Kano, brought up in an Anglophile world, no doubt saw the same things. At the same time, as he became an educated member of the Meiji elite, he reveled in studies of British economics, politics, and philosophy. When he spoke of "maximum efficiency, minimum effort," he was not preserving oriental philosophy; he was injecting John Stuart Mill’s Utilitarianism into oriental philosophy.

This was a revolution because the Japanese had no concept of sport.(6) At the same time that Kano brought British sport concepts to Japan, he sought to combine these concepts with distinctly Japanese elements.

Although Kano sought to preserve, in a sense, the old codes of honor of the warriors of Medieval Japan, he also felt compelled to abandon those aspects which he viewed as anachronistic. The concept, for instance, of "sudden death," the old Samurai ideal of death by one skillful cut of the perfection of the sword, did not survive in the sport context of Judo. Kano saw this as defeating the purpose of sport, of risk to obtain advantage, of development of strategy and skill. Instead, he favored Judo competitions, Shiai, rather than the old-style, sudden death, contests, or Shobu.

"Sudden death" inhibited risk taking; but if no risks were taken, sound judgment regarding risk was not developed. Sport, as a theory, was the natural experience of developing quick judgment in the taking of risks, under a set of rules, to obtain a goal. Nothing in life was much different. Kano understood this. Judo rules, under Kano, were three point contests, not sudden death or "ippon".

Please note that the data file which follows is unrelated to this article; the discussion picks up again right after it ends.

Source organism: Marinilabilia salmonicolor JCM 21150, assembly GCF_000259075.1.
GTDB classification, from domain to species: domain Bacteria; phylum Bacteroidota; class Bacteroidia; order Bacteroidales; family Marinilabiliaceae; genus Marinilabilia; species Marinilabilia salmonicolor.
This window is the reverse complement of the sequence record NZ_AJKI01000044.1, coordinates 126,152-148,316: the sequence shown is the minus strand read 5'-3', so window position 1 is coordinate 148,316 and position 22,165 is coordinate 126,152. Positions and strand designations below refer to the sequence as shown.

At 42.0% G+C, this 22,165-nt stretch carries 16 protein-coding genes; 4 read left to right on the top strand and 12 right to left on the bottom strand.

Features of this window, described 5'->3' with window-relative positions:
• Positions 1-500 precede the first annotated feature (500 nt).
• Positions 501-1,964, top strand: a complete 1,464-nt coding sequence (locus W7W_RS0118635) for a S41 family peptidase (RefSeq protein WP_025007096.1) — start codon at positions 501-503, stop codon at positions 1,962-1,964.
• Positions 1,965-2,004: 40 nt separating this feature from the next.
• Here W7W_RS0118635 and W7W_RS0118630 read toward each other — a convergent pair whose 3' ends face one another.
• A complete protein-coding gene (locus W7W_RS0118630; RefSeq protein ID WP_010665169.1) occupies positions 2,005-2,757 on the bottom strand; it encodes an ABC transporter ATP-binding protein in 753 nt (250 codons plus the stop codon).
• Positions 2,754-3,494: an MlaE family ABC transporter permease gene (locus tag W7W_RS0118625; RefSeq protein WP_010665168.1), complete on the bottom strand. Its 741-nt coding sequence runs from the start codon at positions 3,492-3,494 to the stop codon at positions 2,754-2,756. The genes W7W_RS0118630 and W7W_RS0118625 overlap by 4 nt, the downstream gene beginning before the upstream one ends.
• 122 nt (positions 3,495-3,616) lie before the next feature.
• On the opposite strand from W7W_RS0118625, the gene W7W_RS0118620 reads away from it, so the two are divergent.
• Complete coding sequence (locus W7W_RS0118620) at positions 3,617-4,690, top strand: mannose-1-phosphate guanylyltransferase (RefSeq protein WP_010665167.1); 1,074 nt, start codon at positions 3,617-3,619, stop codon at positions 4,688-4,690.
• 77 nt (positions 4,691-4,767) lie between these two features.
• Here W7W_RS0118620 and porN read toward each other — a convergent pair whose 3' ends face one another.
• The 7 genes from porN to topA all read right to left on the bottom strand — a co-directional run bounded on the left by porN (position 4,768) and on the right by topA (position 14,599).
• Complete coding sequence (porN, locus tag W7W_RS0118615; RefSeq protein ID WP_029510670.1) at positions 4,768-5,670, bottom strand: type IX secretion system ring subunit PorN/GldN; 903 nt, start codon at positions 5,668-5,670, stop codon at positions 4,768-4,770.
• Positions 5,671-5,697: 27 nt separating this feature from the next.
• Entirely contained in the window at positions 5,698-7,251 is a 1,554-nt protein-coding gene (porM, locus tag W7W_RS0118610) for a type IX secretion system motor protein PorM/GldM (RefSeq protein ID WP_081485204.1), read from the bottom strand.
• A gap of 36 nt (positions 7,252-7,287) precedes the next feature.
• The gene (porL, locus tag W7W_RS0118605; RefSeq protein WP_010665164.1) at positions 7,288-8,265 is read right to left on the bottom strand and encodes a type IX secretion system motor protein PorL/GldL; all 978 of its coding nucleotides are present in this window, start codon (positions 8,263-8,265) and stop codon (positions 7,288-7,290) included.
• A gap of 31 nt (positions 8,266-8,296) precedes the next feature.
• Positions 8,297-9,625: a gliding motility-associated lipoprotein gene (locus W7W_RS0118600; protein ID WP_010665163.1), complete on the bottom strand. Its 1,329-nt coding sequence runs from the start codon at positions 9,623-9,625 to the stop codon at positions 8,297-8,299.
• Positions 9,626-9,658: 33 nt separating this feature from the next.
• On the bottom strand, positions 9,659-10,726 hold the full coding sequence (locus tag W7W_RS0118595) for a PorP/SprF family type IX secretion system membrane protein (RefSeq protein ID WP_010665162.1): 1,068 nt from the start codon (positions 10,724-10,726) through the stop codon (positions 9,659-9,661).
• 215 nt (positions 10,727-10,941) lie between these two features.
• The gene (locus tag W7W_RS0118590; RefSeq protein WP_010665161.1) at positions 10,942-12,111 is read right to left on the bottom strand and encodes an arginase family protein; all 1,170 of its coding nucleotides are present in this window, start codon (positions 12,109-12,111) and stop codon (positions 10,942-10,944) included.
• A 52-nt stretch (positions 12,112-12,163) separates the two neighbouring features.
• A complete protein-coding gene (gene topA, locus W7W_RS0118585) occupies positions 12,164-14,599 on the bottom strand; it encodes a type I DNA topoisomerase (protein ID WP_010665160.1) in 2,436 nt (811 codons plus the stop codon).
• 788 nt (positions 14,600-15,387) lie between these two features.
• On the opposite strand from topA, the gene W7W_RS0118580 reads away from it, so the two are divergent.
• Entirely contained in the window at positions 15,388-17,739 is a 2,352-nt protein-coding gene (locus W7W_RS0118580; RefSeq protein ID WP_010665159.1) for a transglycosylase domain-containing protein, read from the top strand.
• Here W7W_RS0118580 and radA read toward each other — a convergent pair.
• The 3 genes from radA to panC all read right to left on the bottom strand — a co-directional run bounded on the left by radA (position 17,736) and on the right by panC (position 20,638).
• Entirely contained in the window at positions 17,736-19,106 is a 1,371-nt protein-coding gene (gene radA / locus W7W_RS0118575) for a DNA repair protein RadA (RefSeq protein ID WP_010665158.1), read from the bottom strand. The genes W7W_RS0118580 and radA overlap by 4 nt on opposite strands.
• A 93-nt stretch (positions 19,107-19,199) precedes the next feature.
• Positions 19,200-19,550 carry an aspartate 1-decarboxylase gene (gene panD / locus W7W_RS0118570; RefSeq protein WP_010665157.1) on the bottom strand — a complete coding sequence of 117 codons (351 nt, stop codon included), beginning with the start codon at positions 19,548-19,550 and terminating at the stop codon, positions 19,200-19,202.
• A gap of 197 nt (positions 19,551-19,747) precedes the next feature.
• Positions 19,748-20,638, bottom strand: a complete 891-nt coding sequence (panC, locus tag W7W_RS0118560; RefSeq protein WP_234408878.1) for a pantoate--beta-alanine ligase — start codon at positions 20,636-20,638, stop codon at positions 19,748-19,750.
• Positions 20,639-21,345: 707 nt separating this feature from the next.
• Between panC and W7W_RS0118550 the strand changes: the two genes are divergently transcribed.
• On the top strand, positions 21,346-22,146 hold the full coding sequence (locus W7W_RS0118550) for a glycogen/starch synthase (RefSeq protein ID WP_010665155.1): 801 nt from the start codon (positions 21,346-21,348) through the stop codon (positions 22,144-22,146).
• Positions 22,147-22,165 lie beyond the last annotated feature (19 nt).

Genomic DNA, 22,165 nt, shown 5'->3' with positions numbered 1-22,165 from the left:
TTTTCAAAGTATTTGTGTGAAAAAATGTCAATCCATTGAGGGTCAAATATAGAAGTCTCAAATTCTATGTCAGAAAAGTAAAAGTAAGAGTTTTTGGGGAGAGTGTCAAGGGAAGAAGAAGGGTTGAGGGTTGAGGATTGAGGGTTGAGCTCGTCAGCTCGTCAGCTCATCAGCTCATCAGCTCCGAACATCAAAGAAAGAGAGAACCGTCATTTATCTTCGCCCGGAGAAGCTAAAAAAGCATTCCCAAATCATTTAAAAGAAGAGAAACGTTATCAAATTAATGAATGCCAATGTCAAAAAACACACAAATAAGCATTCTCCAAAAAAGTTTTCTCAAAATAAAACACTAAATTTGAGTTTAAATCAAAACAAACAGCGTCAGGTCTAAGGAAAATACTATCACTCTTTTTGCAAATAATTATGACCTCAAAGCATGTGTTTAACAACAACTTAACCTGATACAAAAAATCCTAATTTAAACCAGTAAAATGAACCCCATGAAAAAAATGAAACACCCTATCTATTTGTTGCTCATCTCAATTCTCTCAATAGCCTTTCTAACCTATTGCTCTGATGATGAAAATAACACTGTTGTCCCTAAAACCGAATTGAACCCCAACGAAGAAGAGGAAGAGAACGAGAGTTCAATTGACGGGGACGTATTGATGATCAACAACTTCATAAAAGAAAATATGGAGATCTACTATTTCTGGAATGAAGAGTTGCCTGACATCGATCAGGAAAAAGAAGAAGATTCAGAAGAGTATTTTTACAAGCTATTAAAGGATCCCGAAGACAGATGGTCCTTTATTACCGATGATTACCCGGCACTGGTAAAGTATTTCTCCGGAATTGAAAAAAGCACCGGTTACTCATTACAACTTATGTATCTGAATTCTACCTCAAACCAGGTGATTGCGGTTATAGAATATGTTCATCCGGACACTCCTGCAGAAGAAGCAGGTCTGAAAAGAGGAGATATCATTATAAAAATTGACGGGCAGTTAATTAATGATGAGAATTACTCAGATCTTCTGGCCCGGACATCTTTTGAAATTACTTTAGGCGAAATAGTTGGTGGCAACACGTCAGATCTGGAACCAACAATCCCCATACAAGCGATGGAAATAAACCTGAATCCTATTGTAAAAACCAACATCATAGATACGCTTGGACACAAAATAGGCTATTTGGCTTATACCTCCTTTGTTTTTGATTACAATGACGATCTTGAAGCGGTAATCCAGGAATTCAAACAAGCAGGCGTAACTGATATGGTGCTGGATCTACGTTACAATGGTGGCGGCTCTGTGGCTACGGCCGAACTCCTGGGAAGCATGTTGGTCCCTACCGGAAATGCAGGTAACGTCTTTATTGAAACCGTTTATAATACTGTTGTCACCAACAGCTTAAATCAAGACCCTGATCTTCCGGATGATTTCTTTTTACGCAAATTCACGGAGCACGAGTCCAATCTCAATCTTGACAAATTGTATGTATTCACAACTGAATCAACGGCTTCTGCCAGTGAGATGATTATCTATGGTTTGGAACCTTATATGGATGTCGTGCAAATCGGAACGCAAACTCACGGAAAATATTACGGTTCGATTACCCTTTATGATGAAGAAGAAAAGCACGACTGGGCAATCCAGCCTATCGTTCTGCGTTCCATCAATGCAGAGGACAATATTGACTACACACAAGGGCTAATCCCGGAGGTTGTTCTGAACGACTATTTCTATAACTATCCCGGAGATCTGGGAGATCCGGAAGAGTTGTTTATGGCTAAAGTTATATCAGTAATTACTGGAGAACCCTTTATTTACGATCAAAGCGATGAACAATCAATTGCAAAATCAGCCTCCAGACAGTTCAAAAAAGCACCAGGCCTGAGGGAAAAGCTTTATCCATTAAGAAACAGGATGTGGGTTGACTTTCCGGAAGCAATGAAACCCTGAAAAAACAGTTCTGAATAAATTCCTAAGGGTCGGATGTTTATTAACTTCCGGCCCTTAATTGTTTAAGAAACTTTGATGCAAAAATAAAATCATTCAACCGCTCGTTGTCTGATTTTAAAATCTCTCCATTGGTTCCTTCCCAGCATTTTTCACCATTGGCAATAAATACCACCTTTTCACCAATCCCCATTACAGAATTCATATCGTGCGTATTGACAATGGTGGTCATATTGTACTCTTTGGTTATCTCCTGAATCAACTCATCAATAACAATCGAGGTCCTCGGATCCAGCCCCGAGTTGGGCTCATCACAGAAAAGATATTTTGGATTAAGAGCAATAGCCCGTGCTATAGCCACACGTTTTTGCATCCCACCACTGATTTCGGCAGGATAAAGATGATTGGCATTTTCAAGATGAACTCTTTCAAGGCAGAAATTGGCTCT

Japanese militarism, during the 1930's, however, attempted to revive for nationalistic purposes, the Samurai ideal of complete sacrifice of the individual, in one glorious moment, for the good of the nation. The military imposed upon the Kodokan the rule of one point wins.(7) As Kano feared, such a perspective created Shobu, rather than Shiai. "Sudden death" rules punished, and still punish, experimentation, creativity, and use of competition as a means of forging techniques. However, Judo has evolved Randori into a stronger practice than was reflected by Kano's wishes. So perhaps the sport element of practice and risk-taking has merely mutated into a different part of Judo practice.

Shobu has created a caution in Judo matches which degrades their educational purpose. On the other hand, of all sports, Judo does truly reflect the old Samurai ethic that one mistake meant death; that success was a commitment to total victory. In this aspect, it remains unique among the competitive martial arts, which otherwise universally follow a point scoring system, and among non-competitive martial arts, which do not experience the sense of sudden death even though many purport to train with the so-called deadly techniques. It is the experience, not the knowledge, that leads to the Zen state, and so, again, Judo seems to invariably move toward an ideal that many other martial ways can only talk about.